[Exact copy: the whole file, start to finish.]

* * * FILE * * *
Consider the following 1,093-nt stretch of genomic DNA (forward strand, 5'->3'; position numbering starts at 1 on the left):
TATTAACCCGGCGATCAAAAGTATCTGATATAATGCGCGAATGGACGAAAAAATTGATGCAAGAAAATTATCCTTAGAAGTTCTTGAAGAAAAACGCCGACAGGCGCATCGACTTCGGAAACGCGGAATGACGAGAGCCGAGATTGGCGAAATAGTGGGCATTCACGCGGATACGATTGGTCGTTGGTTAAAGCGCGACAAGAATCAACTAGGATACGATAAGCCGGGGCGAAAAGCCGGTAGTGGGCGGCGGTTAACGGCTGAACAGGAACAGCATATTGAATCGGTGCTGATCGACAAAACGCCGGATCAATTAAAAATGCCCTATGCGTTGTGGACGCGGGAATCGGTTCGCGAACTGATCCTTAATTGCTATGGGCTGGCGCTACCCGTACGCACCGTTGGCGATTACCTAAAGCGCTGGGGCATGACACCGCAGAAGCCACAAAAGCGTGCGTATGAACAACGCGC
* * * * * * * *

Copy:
Consider the following 1,093-nt stretch of genomic DNA (forward strand, 5'->3'; position numbering starts at 1 on the left):
TATTAACCCGGCGATCAAAAGTATCTGATATAATGCGCGAATGGACGAAAAAATTGATGCAAGAAAATTATCCTTAGAAGTTCTTGAAGAAAAACGCCGACAGGCGCATCGACTTCGGAAACGCGGAATGACGAGAGCCGAGATTGGCGAAATAGTGGGCATTCACGCGGATACGATTGGTCGTTGGTTAAAGCGCGACAAGAATCAACTAGGATACGATAAGCCGGGGCGAAAAGCCGGTAGTGGGCGGCGGTTAACGGCTGAACAGGAACAGCATATTGAATCGGTGCTGATCGACAAAACGCCGGATCAATTAAAAATGCCCTATGCGTTGTGGACGCGGGAATCGGTTCGCGAACTGATCCTTAATTGCTATGGGCTGGCGCTACCCGTACGCACCGTTGGCGATTACCTAAAGCGCTGGGGCATGACACCGCAGAAGCCACAAAAGCGTGCGTATGAACAACGCGC